Syria on Wednesday told France to “stop interfering” in the country’s internal affairs, a day after Paris criticized an amnesty decree issued by President Bashar al-Assad.
“President Assad’s decree was issued on the eve of Syria's independence day from France’s occupation,” state news agency SANA said, citing a foreign ministry statement.
“The foreign ministry said the French government should stop interfering in Syria’s internal affairs,” the agency added.
On Tuesday, Assad issued an amnesty decree offering pardons or lighter sentences to army deserters and certain categories of smugglers. But it came with vast exceptions, and does not apply to those taking up arms against the regime.
France denounced the move as a “deceptive maneuver.”
“We should be rejoicing. But this regime has made us grow accustomed to its deceptive maneuvers,” said foreign ministry spokesman Philippe Lalliot.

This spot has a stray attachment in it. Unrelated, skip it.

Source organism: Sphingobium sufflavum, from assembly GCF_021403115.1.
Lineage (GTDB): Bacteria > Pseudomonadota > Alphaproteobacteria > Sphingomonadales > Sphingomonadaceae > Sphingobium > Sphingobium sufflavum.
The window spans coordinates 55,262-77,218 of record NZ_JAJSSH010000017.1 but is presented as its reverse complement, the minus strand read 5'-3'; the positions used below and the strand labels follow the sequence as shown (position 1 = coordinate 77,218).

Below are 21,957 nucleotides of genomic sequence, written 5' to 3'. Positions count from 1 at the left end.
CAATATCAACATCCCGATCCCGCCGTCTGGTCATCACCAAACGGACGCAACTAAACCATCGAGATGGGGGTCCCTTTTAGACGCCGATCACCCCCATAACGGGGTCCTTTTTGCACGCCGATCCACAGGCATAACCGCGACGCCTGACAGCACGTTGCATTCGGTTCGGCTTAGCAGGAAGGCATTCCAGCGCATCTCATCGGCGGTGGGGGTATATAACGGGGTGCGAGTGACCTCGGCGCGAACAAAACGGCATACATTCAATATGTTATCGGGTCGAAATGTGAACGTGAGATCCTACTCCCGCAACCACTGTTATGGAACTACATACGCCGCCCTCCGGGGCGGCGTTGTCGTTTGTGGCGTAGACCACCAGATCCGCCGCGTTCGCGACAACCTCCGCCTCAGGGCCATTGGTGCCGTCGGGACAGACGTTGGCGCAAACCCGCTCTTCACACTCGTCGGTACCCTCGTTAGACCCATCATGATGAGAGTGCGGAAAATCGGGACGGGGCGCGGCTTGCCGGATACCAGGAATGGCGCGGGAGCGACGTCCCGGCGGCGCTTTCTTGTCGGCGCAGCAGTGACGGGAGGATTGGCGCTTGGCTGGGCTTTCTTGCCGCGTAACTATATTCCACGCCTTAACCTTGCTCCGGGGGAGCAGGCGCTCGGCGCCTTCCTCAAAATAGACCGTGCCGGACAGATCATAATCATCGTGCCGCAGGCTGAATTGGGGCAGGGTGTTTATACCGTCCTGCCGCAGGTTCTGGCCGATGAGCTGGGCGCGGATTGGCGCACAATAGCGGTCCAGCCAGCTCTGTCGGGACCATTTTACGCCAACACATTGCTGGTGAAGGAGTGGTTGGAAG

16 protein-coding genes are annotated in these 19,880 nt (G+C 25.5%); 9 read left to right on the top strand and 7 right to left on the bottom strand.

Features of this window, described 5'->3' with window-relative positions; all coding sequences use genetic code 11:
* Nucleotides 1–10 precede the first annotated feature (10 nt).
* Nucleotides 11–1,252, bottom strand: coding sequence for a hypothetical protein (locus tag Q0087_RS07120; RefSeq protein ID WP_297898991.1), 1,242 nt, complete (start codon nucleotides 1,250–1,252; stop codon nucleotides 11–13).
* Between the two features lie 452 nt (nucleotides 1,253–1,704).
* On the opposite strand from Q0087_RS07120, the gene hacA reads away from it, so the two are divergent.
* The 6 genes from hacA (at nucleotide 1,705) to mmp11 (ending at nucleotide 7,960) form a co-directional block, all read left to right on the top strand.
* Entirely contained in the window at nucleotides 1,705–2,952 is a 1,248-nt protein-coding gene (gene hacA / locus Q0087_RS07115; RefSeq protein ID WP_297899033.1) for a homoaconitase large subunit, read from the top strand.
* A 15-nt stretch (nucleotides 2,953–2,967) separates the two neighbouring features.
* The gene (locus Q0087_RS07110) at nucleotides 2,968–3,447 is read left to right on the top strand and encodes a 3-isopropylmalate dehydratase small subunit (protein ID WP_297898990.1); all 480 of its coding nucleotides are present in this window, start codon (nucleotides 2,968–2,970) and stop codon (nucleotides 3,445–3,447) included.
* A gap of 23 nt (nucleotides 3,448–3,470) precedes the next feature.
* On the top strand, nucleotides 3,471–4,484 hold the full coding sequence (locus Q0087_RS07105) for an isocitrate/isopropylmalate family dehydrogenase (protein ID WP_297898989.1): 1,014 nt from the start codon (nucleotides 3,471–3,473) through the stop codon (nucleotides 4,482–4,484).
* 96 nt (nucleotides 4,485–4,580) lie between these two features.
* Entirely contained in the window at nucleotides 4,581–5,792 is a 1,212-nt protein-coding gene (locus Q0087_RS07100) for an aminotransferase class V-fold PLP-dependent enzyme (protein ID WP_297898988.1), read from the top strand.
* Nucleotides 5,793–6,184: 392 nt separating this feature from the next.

France is one of several Western countries that support the revolt that broke out against Assad’s regime in March 2011.
Damascus says the Syrian conflict is the result of foreign interference in the country’s internal affairs, and has for more than two years refused to recognize the existence of the popular uprising.
“The Syrian people will not allow France to return to their country through its support for armed terrorist groups, and by conspiring to cause Syrian bloodshed,” said Syria’s foreign ministry.
“France has no right to judge an internal Syrian issue,” it added.
The French mandate of Syria began in 1923, after the collapse of the Ottoman Empire. France evacuated its last soldiers on April 17, 1946.
Syria slams French amnesty criticism